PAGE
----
Previous Bitcoin Core PR review club sessions
A good starting point is the various Bitcoin Core PR review club sessions that have been held thus far on specific commits of the Taproot PR. The latest one was on "Implement Taproot validation" (hosted by John Newbery) and there are various notes and a transcript of the meeting there. There are also ...
The functional tests test the RPCs. The unit tests test the C++ code directly by calling the functions.
The functional test frameworks uses a version of python-bitcoinrpc which can be found here. This library allows the test framework to call RPC commands as if they were python functions; authproxy handles the conversion to HTTP POST requests for the RPC ...
To understand the functional tests, I think it's important to start with an understanding of how bitcoind works and how the RPC interface is used.
Start Bitcoin Core in a terminal window in regtest mode (a local test network that does not connect to any peers by default):
$ bitcoind -regtest
Keep an eye on the output! This is your debug log, and important ...
Marco Falke has a site that analyzes the current line, function and branch coverage for unit tests, functional tests and fuzz tests.
Alternatively, vasild runs clang's tools and then a script to highlight which lines in the coverage report have been modified by a particular patch (PR).
If you watched Fabian's presentation (or read the transcript) you'll have seen that he said you can use Valgrind for memory leak checks and that it can be used similarly to lldb.
valgrind --leak-check=yes src/bitcoind -regtest
There is a section in Fabian's doc on debugging Bitcoin with instructions on how to install Valgrind on MacOS and run it.
When you run P2P functional tests you are spinning up regtest nodes (running simplified Python code) that connect to your full node (running the full C++ code) to test P2P functionality.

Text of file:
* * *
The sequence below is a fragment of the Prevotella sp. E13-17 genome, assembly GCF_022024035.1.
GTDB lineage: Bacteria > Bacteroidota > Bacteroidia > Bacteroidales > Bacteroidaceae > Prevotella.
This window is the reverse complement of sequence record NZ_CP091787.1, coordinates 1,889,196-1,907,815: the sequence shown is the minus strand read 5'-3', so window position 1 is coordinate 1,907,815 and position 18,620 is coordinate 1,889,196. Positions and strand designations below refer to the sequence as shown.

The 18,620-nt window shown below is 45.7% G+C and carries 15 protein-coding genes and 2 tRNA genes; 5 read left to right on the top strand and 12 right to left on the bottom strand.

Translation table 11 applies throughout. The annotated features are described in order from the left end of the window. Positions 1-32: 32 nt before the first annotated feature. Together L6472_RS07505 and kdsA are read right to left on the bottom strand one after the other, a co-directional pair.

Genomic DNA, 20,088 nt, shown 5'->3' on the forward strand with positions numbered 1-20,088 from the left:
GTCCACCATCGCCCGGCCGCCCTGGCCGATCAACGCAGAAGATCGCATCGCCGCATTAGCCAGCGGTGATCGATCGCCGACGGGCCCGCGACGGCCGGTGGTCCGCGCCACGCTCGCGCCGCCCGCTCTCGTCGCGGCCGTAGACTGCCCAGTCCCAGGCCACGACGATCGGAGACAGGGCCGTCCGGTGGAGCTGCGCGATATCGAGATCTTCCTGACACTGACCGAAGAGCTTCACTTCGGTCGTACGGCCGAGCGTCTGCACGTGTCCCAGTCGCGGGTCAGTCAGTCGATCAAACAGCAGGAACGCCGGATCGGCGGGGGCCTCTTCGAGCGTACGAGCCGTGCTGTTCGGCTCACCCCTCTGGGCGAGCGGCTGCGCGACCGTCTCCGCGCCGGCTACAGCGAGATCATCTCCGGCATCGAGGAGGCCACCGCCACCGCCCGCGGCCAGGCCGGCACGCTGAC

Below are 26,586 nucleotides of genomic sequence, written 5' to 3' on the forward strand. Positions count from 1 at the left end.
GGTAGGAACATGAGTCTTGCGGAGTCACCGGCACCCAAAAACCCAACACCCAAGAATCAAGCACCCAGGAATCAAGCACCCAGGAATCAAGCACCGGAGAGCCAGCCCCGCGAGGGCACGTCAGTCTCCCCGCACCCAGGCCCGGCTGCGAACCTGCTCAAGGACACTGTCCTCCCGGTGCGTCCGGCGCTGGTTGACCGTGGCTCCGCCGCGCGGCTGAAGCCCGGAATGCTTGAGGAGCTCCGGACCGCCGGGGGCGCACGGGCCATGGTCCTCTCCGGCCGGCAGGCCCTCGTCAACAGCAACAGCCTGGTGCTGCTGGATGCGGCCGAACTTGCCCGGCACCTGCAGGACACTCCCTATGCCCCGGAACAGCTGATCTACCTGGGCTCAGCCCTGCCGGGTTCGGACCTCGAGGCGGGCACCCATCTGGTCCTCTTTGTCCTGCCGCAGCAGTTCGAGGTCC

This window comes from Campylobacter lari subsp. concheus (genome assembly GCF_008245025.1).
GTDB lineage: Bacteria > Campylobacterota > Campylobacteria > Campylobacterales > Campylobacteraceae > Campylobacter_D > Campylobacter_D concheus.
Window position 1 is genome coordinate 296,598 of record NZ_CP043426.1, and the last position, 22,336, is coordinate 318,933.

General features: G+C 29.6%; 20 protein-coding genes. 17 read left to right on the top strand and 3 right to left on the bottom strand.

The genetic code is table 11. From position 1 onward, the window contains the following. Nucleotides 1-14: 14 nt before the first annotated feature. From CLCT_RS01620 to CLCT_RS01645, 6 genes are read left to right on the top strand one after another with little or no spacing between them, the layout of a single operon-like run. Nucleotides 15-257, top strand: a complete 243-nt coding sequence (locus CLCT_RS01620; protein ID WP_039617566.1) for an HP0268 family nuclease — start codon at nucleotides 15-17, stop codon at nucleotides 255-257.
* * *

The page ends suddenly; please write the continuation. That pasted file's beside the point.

As John Newbery outlines here:
A node is the bitcoind instance. This is the thing whose behavior
is being tested. Each bitcoind node is managed by a Python TestNode
The Bitcoin Core test README states:
By default, up to 4 tests will be run in parallel by test_runner. To
specify how many jobs to run, append --jobs=n
The individual tests and the test_runner harness have many
command-line options. Run test/functional/test_runner.py -h to see
Pieter Wuille also explained how he gets the total time down below 4 ...
These bip340_test_vectors are used in two places: the unit tests (src/test/key_tests.cpp) and the functional tests (test/functional/test_framework/key.py).
The Python code for testing the bip340_test_vectors is here.
There are 15 test cases in all but only 4 distinct secret keys, 7 distinct public keys (3 of them don't have secret keys) and 15 distinct ...
script.py of the Bitcoin Core functional test framework contains a comment that it was initially modified from python-bitcoinlib.
There doesn't appear to have been any code sharing beyond that and certainly not any later changes pushed up/downstream.
I asked Kanzure (previous maintainer of python-bitcoinlib) on IRC about it and he said:
python-bitcoinlib is ...
What backward compatibility testing is done to ensure the latest release passes previous releases' versions of the functional tests?
There is a feature_backwards_compatibility.py functional test which spins up functional test nodes from each of the previous releases to do testing between them at the same time.
Once you have built the latest version of ...
PR #8836 was one of John Newbery's earlier contributions to Bitcoin Core. He introduced this code so that bitcoin-util-test.py would fail when the output_cmp file is empty.
if not outputData:
print("Output data missing for " + outputFn)
PR #16445 was Fabian Jahr's first contribution to Bitcoin Core. One ...
There are a few different resources I would point you to.
For more information on functional tests in Bitcoin Core (with guidance on writing them) I would check out the functional tests README.
For a case study on debugging the functional tests Sjors Provoost wrote a blog post back in 2017. (Some of it may now be outdated but the general thought process is ...